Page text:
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As the world's largest democracy gears up for a national election, India is facing a dramatic rise in tensions with its neighbor Pakistan — and America should be concerned.
In response to India's airstrike on Tuesday, Pakistan shot down two Indian military jets and captured an Indian pilot. India's Foreign Ministry later said that India had shot down a Pakistani fighter jet, setting the stage for a potentially larger stand-off between the two nuclear-armed south Asian nations sparring over the disputed Kashmir region and suspected terror networks operating in Pakistan.
"We have not seen a path of de-escalation but rather actions that have the potential to escalate into further conflict," said Manpreet Singh Anand, former U.S. deputy assistant secretary of State for South Asia.
Anand spoke to CNBC before Pakistani Prime Minister Imran Khan said the pilot would be released Friday "as a gesture of peace."
Foreign policy experts say the brewing dispute between the two nations is not an isolated event and could have ripple effects that impact U.S. policy.
"America foreign policy leaders are very much focused on what's happening in Vietnam and we don't know if there is enough attention being put on the India-Pakistan issue which in my view presents a real risk of a crisis right now," said Anand, now a senior advisor at the Albright Stonebridge Group.
President Donald Trump's meeting with North Korean leader Kim Jong Un in Vietnam abruptly ended Thursday with no agreement on North Korean denuclearization.
At the summit meeting, Trump did say he expected "reasonably decent news" from Pakistan and India.
"They've been going at it, and we've been involved in trying to have them stop," he said.
Afghanistan is the first area of concern. The U.S. still has troops on the ground in Afghanistan, which shares a border with Pakistan and continues to struggle with terrorism.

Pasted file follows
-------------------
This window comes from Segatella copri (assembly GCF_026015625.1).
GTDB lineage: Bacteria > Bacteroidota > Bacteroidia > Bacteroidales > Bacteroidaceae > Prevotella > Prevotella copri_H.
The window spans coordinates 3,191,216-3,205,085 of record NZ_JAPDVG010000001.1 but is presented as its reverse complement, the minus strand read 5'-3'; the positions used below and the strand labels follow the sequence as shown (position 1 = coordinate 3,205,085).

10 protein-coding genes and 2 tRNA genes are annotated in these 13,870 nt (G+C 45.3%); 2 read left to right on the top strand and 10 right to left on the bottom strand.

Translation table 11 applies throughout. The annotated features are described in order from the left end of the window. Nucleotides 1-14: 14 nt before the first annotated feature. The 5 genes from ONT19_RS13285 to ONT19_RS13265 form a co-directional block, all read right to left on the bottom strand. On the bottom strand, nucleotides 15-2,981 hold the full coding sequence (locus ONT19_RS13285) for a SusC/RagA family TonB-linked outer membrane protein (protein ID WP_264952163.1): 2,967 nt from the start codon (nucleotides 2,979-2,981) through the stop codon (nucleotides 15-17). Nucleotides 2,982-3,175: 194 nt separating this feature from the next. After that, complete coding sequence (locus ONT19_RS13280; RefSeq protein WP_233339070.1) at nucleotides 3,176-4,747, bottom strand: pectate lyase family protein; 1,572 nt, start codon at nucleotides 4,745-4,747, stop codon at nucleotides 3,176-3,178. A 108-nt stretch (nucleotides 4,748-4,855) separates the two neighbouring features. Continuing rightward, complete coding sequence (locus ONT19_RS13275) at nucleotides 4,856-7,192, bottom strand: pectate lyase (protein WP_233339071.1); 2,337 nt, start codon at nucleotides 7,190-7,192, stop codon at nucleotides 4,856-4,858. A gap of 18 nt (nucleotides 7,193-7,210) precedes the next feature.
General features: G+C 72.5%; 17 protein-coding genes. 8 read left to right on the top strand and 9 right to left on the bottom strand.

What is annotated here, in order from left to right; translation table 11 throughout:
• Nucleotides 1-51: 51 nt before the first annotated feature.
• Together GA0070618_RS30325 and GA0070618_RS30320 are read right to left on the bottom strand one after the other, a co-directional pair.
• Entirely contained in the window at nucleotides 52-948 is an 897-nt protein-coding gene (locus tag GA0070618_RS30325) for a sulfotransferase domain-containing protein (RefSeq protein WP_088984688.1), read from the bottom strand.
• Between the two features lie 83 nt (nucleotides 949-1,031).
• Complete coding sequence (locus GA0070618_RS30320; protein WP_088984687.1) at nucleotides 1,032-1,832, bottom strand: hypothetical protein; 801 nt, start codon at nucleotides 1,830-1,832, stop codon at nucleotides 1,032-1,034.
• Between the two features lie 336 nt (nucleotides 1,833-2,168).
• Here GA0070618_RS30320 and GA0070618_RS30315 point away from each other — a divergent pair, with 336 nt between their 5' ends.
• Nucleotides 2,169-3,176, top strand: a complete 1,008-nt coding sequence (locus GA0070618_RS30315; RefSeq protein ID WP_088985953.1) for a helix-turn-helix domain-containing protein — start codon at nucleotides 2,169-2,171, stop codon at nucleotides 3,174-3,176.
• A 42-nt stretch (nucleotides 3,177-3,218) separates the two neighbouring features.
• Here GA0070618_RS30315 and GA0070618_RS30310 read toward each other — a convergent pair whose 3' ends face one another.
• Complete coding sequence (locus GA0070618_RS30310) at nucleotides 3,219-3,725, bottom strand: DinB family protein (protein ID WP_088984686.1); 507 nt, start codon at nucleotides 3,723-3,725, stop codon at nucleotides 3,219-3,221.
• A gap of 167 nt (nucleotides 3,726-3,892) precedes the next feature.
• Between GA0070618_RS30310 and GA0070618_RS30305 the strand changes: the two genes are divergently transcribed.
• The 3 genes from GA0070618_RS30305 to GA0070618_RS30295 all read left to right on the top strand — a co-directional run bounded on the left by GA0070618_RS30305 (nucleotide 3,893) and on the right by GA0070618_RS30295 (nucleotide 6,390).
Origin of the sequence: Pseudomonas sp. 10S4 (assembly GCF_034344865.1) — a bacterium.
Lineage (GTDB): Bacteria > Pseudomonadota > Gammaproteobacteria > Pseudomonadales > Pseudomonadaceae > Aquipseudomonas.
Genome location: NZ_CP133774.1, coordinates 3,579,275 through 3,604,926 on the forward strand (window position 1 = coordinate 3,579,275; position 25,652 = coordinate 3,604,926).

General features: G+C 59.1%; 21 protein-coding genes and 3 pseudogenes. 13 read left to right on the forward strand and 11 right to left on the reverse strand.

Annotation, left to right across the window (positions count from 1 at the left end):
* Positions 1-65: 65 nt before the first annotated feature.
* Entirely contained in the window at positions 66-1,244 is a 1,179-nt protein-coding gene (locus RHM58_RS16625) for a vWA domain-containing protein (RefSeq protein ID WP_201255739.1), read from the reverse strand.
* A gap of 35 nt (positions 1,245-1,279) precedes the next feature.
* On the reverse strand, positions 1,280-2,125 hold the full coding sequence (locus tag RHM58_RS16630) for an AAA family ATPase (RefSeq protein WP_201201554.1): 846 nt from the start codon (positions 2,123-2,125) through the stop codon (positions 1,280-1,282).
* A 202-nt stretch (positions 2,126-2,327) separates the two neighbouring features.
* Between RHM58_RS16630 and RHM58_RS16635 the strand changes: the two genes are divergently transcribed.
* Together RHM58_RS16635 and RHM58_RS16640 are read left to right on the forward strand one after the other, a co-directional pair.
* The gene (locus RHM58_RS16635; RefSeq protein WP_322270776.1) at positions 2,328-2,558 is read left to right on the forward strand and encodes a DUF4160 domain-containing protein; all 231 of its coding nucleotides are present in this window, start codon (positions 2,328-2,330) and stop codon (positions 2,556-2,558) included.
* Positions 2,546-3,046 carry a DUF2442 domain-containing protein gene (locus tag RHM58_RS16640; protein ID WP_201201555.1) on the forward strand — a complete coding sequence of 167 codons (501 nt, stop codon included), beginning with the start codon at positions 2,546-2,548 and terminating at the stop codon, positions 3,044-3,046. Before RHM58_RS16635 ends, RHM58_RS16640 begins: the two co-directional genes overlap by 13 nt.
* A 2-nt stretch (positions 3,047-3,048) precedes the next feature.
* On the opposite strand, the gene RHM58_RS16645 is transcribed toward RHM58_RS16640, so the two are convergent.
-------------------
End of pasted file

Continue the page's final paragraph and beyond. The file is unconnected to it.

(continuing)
Any further disruption between India and Pakistan, experts say, could spill over to Afghanistan.
Furthermore, if the U.S. shows support toward India in the dispute, Pakistan could retaliate, said Rick Rossow, senior advisor and Wadhwani chairman in U.S.-India policy studies at the Center for Strategic and International Studies.
"Pakistan may do things that hurt American interests," Rossow said.
India's strategic role in diplomatic efforts across Asia could also be challenged by the rise in tensions with Pakistan. Security analysts say that could present an issue for the Trump administration given its reliance on India as a strategy ally and an important part of its defense strategy across the region.
"If India gets bogged down by South Asian conflict, then it cannot participate in broader foreign policy matters. With the rise of China, the U.S. wants India to play a bigger role in Asian policy."
Given the longstanding rivalry between India and Pakistan, political experts expect India's Prime Minister Narendra Modi and opposition parties to refocus and prioritize security and defense issues ahead of the general election in April/May.
Sumit Ganguly, the Rabindranath Tagore chairman in Indian cultures and civilizations at Indiana University, said Pakistan is a hot button issue for Modi's constituents this election season. "Modi needs to come across as strong and nationalistic to his base," Ganguly said.
The question is whether Modi is able to prioritize security and geopolitics without losing sight of the economy, which is the more imminent issue for many agriculture dependent states like Punjab. While India is seeing GDP growth of around 7 percent, the unemployment rate has risen to 6.1 percent, the highest since 1972, driven in part by farmers.
"There are still some real issues around farmer incomes, employment and civil strife that will likely play a large role in the upcoming election," said Anand.
India's challenges have been magnified by the macro-economic uncertainties facing a number of emerging market nations, particularly the slowdown in China and the prospect of futures U.S. rate hikes.
Another challenge facing India is higher oil prices. As an importer of oil, the rise in oil prices will dramatically increase India's current account deficit. However, India's growing middle class and strong economic growth makes it an attractive market for oil producing nations like the U.S. and Saudi Arabia.
Foreign policy experts say it is one of the underlying reasons Saudi Crown Prince Mohammed bin Salman made a special trip to New Delhi last week as part of his Asia tour to meet with Modi and the Indian government.
"It was interesting to see how warmly he was greeted by India after his meeting in Pakistan," Rossow said.
A number of Saudi government officials joined the crown prince on his visit to India, including minister of state for foreign affairs Adel bin Ahmed Al-Jubeir, who said Saudi Arabia plans to make India a regional hub for crude supply and will help India invest in energy infrastructure.
Over the next six weeks, any major escalation in India-Pakistan tensions could alter the campaign message and the focus of Modi and opposition candidates as the election nears.
Correction: This story was revised to correct the second references to Manpreet Singh Anand.